Virginia's Mineral Resources and the American Civil War
Niter is the mineral form of potassium nitrate, KNO3, also known as saltpeter, commonly found as massive encrustations and effervescent growths on cave walls, ceilings, and floors. Along with sulfur and charcoal, niter is an essential ingredient in gunpowder.
Virginia caves are known to have been worked for saltpeter as early as 1740 (Faust, 1964) and they supplied niter for gunpowder during the American Revolution and the War of 1812. Production figures are almost non-existent, although the 1810 U.S. Census did report that Virginia provided 59,175 pounds of saltpeter that year. During the ensuing decade, consumption increased drastically due to frontier fighting, subsistence hunting, government military requirements, and the use of explosives in mining and construction of roads and canals (Faust, 1964). Apparently the increased demand was not matched by domestic production, as Virginia, along with the rest of the Southern states, imported most of their gunpowder in the years leading up to the Civil War.
In 1862, as the Federal naval blockade began to curtail foreign imports, the Confederate Government set up the Nitre Corps, which soon expanded into the Nitre and Mining Bureau. One of the bureau’s principle missions was to find and develop nitrate caves. It has been estimated that twenty-five caves in Virginia produced saltpeter during the war (Powers, 1981), among them Buchanan Saltpeter Cave in Smyth County, Perry’s Saltpeter Cave near Eagle Rock, Repass Cave near Bland, Trout Cave near Franklin (now in West Virginia), probably Sinnet Cave south of Franklin, and most likely Clark’s Saltpeter Cave — one of the longest-producing caves in the region — near Fort Lewis. The majority of operations were small, but by using basic procedures three men could produce 100 to 200 pounds of saltpeter in three days (Powers, 1981). Records of mining activities are scarce and it is not unusual for the names of caves to change. In addition, this was largely a cottage industry — the caves were usually worked by mountain folk from small farms with no slaves and who were only marginally loyal to the Confederacy, resulting in “a notoriously unreliable work force where absenteeism and desertion were common” (Whisonant, 2001).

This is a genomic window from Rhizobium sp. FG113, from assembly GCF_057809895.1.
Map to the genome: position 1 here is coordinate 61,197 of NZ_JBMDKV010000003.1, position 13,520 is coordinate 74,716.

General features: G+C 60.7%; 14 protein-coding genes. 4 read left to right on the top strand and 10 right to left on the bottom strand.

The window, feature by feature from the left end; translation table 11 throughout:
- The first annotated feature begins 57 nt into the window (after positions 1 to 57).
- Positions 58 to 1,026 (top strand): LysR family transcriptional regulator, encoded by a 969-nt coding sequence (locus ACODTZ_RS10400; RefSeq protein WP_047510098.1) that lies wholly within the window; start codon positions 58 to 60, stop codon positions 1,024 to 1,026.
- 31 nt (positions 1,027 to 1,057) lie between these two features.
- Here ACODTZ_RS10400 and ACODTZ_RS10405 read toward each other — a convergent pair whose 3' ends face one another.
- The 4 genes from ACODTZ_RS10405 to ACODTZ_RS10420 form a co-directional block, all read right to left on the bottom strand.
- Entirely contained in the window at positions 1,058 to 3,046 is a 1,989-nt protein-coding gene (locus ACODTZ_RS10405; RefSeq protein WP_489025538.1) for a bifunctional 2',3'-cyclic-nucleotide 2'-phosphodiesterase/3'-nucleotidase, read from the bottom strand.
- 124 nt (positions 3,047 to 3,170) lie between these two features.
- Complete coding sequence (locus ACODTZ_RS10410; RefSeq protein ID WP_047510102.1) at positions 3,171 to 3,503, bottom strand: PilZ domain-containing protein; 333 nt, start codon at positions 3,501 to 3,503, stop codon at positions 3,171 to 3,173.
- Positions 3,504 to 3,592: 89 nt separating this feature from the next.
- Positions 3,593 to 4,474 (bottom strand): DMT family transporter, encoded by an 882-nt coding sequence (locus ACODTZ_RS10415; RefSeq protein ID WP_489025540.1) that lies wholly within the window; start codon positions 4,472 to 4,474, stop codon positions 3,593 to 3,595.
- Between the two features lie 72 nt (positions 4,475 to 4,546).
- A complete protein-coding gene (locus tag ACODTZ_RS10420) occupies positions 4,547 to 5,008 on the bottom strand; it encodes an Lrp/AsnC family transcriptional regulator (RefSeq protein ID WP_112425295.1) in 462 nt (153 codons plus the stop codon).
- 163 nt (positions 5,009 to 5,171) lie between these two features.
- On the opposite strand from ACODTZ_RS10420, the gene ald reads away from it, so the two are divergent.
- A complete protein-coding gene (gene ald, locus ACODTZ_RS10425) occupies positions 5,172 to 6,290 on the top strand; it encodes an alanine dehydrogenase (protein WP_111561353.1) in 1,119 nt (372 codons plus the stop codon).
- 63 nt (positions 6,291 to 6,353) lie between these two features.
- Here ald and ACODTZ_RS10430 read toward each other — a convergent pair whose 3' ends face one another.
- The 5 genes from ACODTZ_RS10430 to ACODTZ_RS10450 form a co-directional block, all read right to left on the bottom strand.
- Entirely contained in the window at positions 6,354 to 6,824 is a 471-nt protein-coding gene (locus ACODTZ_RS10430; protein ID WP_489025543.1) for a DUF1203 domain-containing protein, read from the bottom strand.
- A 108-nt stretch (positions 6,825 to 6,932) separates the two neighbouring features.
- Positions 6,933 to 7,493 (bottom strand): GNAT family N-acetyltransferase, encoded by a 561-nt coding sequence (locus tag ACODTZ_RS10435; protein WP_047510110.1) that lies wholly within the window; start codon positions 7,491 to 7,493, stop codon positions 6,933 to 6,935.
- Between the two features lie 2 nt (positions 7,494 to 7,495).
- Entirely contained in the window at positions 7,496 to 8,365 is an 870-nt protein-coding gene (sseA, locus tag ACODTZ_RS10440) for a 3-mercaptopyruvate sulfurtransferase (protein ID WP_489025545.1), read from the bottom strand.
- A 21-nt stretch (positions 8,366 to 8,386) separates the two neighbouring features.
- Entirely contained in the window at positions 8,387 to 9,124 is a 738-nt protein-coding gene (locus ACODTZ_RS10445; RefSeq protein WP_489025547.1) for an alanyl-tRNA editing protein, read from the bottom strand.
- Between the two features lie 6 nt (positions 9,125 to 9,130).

Saltpeter operations were widely scattered and difficult to locate, so they were not principal military targets, although they were occasionally assaulted by Federal raiders. General William Averell, on his way to tear up the Virginia & Tennessee Railroad in December 1863, disrupted the mining operations near Mountain Grove in Bath County. During the first week in March 1864, the 12th New York Cavalry destroyed the saltpeter works above Franklin, and the captured miners were taken to a prisoner-of-war camp at Old High Town above Monterey (Morton, 1910). The battles at Saltville in October and December 1864 temporarily suspended saltpeter operations at nearby Buchanan Cave. Nevertheless, during most of the war Confederate niter production kept pace with the growing demands of the military (Whisonant, 2001). Records from the Nitre and Mining Bureau reported that through 1864 Virginia produced 505,584¼ pounds of niter, accounting for about 29% of the total Confederate domestic supply (Schroeder-Lein, 1993).
After the war, cheap saltpeter produced from Chilean bird guano deposits began to flood the international markets, and the demand for domestic production disappeared. Then, around 1909, German scientist Fritz Haber developed a method for producing nitrates in the laboratory, relegating natural sources to the past.
Faust, Burton, 1964, Saltpetre caves and Virginia history, in Douglas, Henry H., Caves of Virginia: Econo Print, Falls Church, Virginia.
Morton, Oren, 1910, A history of Pendleton County, West Virginia: Franklin, West Virginia.
Powers, J., 1981, Confederate niter production: National Speleological Society, Bulletin, v. 43.
Schroeder-Lein, G. R., 1993, Niter and Mining Bureau, in Current., R.N., editor, Encyclopedia of the Confederacy: Simon and Schuster, New York.
Whisonant, Robert C., 2001, Geology and history of Confederate saltpeter cave operations in western Virginia: Virginia Minerals, v. 47, no. 4.